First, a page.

There’s also a second undertapped set of market segments among your existing hotel guests. The configuration of your hotel rooms and motel units is three-price-segment targeted. There’s an “economy,” a “premium” and a “super-premium” segmentation. As Sogo’s marketing group, you can think of “monthly events” or some kind of “monthly occasions for celebration” to promote with these three customer price segments. This idea fits in particular the super-premium segment of office executives of San Fernando’s business establishments. You can give out discount cards to these target customers during any of those monthly events or occasions for celebration.


On day two of his stay, the Senior MRx-er woke up early and decided to go out for breakfast across the street at the SM Mall. But there were no restaurants open except for Starbucks, which opened at exactly 8 a.m. Three prospective customer segments were observed.

The first of these were joggers. There were four of them who went inside Starbucks and ordered coffee and pies and sandwiches. This is an unserved market segment for your Sogo. The Senior MRx-er overheard two joggers complaining about how “alikabok” (dusty) the highway has become for jogging. But behind Sogo’s hotel building were long rows of motel units spread as in track and field shaped land area. The cemented pavement along the circumference of this area can offer joggers a quiet, “so-clean-so-good” jogging ground. Then, they can get their after-jogging breakfast at your coffee shop. Promotion can be also via your Sogo website, the social network and via e-mail marketing. This is a market segment that’s an almost zero-base investment opportunity for business growing.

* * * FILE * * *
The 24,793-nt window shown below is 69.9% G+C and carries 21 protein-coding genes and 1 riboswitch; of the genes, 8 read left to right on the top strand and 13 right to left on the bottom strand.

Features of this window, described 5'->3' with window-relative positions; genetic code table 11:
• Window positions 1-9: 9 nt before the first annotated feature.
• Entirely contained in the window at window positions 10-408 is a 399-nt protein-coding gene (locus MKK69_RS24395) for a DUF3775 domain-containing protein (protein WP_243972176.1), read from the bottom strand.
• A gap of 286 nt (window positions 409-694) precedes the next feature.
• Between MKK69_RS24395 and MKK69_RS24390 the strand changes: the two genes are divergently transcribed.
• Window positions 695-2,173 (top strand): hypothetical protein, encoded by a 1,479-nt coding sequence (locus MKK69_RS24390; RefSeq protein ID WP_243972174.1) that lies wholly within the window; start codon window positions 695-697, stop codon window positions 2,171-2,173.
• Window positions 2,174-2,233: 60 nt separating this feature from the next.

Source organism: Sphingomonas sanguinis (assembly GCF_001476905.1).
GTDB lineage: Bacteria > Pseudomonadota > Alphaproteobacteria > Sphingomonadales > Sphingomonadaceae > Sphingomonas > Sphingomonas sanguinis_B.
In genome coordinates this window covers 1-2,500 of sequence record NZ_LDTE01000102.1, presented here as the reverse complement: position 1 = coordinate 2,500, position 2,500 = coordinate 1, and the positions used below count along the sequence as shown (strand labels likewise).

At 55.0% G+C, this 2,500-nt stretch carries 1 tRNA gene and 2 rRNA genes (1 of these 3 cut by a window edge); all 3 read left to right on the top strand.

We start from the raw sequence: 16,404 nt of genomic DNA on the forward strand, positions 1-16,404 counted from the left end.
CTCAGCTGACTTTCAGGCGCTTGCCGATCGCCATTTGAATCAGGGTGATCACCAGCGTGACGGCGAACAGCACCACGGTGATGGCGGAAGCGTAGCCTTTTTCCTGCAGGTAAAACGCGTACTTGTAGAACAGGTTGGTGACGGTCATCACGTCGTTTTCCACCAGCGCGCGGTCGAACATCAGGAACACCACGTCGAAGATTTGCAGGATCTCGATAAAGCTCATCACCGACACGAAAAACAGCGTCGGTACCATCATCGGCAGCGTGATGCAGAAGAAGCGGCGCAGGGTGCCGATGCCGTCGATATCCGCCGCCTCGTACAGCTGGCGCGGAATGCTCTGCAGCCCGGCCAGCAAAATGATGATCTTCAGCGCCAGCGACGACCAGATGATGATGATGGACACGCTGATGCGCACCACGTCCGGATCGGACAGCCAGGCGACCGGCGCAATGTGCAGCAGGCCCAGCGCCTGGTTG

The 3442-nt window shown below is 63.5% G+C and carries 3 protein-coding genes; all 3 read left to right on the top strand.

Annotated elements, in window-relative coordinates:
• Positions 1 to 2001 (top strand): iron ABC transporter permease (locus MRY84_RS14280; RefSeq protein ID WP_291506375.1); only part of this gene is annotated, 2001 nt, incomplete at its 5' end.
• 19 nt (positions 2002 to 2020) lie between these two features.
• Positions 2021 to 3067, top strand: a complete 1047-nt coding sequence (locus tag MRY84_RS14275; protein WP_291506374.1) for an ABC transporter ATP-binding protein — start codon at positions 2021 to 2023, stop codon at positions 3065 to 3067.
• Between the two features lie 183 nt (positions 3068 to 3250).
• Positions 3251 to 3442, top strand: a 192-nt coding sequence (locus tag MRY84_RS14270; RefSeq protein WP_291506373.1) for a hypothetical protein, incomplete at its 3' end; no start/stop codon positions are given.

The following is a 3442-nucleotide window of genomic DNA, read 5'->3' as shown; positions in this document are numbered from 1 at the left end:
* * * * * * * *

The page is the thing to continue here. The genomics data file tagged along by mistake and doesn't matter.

A second prospective customer segment is made up of office executives.  During that breakfast period, the Senior MRx-er saw four to five such executives waiting outside Starbucks before 8 a.m. However, only two waited till the opening. These executives are an underserved customer segment for your hotel. You can promote your coffee shop with them again via your website and the social network. If you can tie up with McCafe for this opportunity, you stand a better chance of drawing many of them away from Starbucks. As you know, McCafe has been successful in eating into the Starbucks market share by offering the same menu but at substantially lower prices.

A third prospective customer segment consists of graduating high school and freshmen students. During that same breakfast hours, they sat outside Starbucks in those chairs around Starbucks’ iron round tables. One or two of them sent inside to order a cup of coffee that the group of four to five shared. For solid food, they called an itinerant “taho” (soya drink) vendor. This is a segment also for Sogo’s coffee shop if it succeeds in tying up with McCafe or in having a McCafe-like place. The same inexpensive promo will work here, namely, via your Sogo website and using social network especially Facebook and Twitter.

In sum then, if you were to follow this process-driven business growing template, think of your hotel business as participating and prospectively participating in different market segments around your neighborhood and trade area. Model your thinking process after what we illustrated above.

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Keep your questions coming. Send them to us at [email protected] or [email protected]. God bless!

TAGS: coffee shop, hotel, Marketing, Sogo hotel